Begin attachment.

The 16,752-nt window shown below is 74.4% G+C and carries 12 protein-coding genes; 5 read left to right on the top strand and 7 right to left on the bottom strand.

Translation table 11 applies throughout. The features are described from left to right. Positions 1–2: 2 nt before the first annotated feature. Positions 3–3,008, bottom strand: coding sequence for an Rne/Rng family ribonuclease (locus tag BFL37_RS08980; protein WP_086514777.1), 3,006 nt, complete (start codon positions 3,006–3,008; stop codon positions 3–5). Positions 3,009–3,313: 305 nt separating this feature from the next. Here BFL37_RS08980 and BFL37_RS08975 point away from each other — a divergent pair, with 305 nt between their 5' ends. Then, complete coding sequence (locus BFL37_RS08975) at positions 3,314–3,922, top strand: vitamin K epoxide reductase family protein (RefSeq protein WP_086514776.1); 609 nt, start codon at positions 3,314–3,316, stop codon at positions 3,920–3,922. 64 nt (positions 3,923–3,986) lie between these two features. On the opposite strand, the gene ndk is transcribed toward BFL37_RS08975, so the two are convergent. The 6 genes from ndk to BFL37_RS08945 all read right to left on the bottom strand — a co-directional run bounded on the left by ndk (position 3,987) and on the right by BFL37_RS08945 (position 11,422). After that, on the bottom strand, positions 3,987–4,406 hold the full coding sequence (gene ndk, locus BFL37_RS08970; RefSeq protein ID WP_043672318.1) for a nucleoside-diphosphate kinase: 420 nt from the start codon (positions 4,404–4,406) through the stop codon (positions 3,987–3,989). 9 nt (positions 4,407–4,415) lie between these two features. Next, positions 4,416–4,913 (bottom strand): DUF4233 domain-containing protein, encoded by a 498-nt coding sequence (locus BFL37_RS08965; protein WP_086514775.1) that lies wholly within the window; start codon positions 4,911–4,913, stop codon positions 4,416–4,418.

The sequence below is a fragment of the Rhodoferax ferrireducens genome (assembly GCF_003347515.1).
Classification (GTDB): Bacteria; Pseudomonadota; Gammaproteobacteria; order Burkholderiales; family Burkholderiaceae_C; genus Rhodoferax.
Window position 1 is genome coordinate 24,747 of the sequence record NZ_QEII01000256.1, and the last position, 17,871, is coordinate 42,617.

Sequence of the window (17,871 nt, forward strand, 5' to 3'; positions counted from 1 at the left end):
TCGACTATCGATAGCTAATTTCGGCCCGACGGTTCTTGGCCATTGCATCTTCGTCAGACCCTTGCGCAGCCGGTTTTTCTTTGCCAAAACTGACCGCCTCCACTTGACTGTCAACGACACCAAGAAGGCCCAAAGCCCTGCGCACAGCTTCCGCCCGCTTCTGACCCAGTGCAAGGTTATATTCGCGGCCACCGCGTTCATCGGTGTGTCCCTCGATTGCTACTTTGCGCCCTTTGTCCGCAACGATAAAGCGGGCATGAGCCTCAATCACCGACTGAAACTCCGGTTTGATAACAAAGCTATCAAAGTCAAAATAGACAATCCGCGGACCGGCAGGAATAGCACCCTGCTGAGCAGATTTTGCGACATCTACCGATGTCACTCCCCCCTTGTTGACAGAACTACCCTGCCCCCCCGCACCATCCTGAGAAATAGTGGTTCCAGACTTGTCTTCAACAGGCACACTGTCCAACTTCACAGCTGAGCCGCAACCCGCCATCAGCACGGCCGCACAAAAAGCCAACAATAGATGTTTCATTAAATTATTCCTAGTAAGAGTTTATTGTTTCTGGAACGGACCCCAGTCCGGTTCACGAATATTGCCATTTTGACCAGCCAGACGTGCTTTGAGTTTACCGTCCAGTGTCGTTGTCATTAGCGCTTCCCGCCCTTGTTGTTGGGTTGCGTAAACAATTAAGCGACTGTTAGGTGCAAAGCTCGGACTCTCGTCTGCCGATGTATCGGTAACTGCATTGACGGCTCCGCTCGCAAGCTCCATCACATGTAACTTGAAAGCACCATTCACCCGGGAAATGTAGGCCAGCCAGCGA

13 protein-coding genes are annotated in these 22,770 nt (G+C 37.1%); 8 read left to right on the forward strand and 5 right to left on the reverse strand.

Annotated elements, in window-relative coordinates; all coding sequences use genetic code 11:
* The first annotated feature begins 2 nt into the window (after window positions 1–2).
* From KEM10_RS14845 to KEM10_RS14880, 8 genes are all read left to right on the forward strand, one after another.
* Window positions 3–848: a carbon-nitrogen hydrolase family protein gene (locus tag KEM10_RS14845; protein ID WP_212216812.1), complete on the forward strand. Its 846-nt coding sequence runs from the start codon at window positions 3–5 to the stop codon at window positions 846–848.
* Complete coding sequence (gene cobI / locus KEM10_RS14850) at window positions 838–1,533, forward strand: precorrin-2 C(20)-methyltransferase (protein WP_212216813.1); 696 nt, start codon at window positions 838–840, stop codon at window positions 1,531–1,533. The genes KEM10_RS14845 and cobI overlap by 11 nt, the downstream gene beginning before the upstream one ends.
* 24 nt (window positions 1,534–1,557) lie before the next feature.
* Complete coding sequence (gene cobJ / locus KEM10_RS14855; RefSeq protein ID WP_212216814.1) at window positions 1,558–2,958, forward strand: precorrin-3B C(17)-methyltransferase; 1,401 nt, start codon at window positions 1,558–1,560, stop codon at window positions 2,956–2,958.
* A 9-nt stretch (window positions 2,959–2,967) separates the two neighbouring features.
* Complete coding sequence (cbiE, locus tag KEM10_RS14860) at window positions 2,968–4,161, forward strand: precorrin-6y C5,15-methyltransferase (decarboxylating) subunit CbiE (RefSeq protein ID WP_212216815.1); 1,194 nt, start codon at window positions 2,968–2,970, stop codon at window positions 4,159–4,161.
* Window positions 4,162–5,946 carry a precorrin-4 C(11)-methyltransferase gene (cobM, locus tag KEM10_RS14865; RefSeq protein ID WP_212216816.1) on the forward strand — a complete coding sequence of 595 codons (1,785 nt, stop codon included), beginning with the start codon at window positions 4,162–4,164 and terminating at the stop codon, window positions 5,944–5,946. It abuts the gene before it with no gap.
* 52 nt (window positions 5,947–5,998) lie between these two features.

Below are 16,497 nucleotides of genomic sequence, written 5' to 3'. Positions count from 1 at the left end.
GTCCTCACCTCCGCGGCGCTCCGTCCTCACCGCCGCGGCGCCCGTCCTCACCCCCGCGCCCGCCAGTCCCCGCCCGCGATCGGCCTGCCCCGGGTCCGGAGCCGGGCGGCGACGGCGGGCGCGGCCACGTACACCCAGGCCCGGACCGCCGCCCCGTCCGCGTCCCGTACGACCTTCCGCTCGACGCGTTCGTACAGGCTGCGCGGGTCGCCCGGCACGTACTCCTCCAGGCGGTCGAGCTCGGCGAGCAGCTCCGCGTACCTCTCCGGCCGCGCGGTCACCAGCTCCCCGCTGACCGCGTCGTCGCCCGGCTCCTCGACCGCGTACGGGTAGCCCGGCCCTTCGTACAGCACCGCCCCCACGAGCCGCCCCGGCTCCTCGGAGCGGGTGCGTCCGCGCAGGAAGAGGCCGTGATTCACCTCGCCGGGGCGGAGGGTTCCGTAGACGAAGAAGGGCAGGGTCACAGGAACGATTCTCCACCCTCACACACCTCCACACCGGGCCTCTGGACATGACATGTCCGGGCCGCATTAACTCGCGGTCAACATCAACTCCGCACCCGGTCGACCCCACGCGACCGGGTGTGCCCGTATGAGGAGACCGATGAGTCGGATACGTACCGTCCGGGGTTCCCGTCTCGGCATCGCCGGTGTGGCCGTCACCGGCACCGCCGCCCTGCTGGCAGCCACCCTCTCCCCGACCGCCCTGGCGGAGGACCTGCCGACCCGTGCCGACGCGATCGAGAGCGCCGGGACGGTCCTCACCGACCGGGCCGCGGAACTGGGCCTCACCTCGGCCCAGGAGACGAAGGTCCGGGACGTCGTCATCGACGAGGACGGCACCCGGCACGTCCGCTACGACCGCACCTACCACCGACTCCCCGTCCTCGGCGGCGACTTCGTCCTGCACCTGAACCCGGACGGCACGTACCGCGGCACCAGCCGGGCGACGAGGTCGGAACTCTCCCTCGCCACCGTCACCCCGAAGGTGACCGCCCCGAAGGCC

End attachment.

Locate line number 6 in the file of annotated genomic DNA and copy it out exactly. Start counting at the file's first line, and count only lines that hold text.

Sequence of the window (17,871 nt, forward strand, 5' to 3'; positions counted from 1 at the left end):